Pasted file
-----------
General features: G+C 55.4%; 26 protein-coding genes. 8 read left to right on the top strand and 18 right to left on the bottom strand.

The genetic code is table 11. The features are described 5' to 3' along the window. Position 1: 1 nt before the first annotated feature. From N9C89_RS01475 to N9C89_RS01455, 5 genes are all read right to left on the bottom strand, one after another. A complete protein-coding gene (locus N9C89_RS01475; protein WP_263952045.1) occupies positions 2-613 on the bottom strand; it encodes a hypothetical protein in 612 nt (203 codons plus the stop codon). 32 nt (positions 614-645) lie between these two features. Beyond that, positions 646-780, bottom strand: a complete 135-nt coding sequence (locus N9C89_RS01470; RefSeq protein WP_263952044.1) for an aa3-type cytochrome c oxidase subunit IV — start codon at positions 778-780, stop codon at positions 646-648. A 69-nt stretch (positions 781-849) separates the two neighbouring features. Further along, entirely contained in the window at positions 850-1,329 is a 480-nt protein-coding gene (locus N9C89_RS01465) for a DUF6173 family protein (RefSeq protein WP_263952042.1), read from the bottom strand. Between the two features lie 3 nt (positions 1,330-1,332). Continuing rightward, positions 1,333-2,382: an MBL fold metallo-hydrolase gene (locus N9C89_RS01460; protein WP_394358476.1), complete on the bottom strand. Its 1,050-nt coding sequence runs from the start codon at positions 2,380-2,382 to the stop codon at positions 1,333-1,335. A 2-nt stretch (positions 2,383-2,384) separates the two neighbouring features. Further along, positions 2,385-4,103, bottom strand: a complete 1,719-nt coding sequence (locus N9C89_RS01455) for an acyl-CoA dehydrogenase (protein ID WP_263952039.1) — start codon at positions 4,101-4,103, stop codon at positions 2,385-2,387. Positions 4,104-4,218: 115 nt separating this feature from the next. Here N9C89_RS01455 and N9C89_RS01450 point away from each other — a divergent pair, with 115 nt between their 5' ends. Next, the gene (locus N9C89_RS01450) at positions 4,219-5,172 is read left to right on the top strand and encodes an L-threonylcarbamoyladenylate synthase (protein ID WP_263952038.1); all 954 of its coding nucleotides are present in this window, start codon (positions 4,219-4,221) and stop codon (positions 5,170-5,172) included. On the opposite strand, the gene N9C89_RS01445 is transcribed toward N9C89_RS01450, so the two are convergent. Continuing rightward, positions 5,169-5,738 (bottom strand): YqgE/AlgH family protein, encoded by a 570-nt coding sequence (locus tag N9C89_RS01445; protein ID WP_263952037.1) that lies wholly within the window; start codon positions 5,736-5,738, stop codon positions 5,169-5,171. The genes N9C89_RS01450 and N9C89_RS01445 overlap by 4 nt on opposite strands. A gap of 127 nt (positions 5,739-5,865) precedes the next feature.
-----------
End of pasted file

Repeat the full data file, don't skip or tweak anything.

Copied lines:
General features: G+C 55.4%; 26 protein-coding genes. 8 read left to right on the top strand and 18 right to left on the bottom strand.

The genetic code is table 11. The features are described 5' to 3' along the window. Position 1: 1 nt before the first annotated feature. From N9C89_RS01475 to N9C89_RS01455, 5 genes are all read right to left on the bottom strand, one after another. A complete protein-coding gene (locus N9C89_RS01475; protein WP_263952045.1) occupies positions 2-613 on the bottom strand; it encodes a hypothetical protein in 612 nt (203 codons plus the stop codon). 32 nt (positions 614-645) lie between these two features. Beyond that, positions 646-780, bottom strand: a complete 135-nt coding sequence (locus N9C89_RS01470; RefSeq protein WP_263952044.1) for an aa3-type cytochrome c oxidase subunit IV — start codon at positions 778-780, stop codon at positions 646-648. A 69-nt stretch (positions 781-849) separates the two neighbouring features. Further along, entirely contained in the window at positions 850-1,329 is a 480-nt protein-coding gene (locus N9C89_RS01465) for a DUF6173 family protein (RefSeq protein WP_263952042.1), read from the bottom strand. Between the two features lie 3 nt (positions 1,330-1,332). Continuing rightward, positions 1,333-2,382: an MBL fold metallo-hydrolase gene (locus N9C89_RS01460; protein WP_394358476.1), complete on the bottom strand. Its 1,050-nt coding sequence runs from the start codon at positions 2,380-2,382 to the stop codon at positions 1,333-1,335. A 2-nt stretch (positions 2,383-2,384) separates the two neighbouring features. Further along, positions 2,385-4,103, bottom strand: a complete 1,719-nt coding sequence (locus N9C89_RS01455) for an acyl-CoA dehydrogenase (protein ID WP_263952039.1) — start codon at positions 4,101-4,103, stop codon at positions 2,385-2,387. Positions 4,104-4,218: 115 nt separating this feature from the next. Here N9C89_RS01455 and N9C89_RS01450 point away from each other — a divergent pair, with 115 nt between their 5' ends. Next, the gene (locus N9C89_RS01450) at positions 4,219-5,172 is read left to right on the top strand and encodes an L-threonylcarbamoyladenylate synthase (protein ID WP_263952038.1); all 954 of its coding nucleotides are present in this window, start codon (positions 4,219-4,221) and stop codon (positions 5,170-5,172) included. On the opposite strand, the gene N9C89_RS01445 is transcribed toward N9C89_RS01450, so the two are convergent. Continuing rightward, positions 5,169-5,738 (bottom strand): YqgE/AlgH family protein, encoded by a 570-nt coding sequence (locus tag N9C89_RS01445; protein ID WP_263952037.1) that lies wholly within the window; start codon positions 5,736-5,738, stop codon positions 5,169-5,171. The genes N9C89_RS01450 and N9C89_RS01445 overlap by 4 nt on opposite strands. A gap of 127 nt (positions 5,739-5,865) precedes the next feature.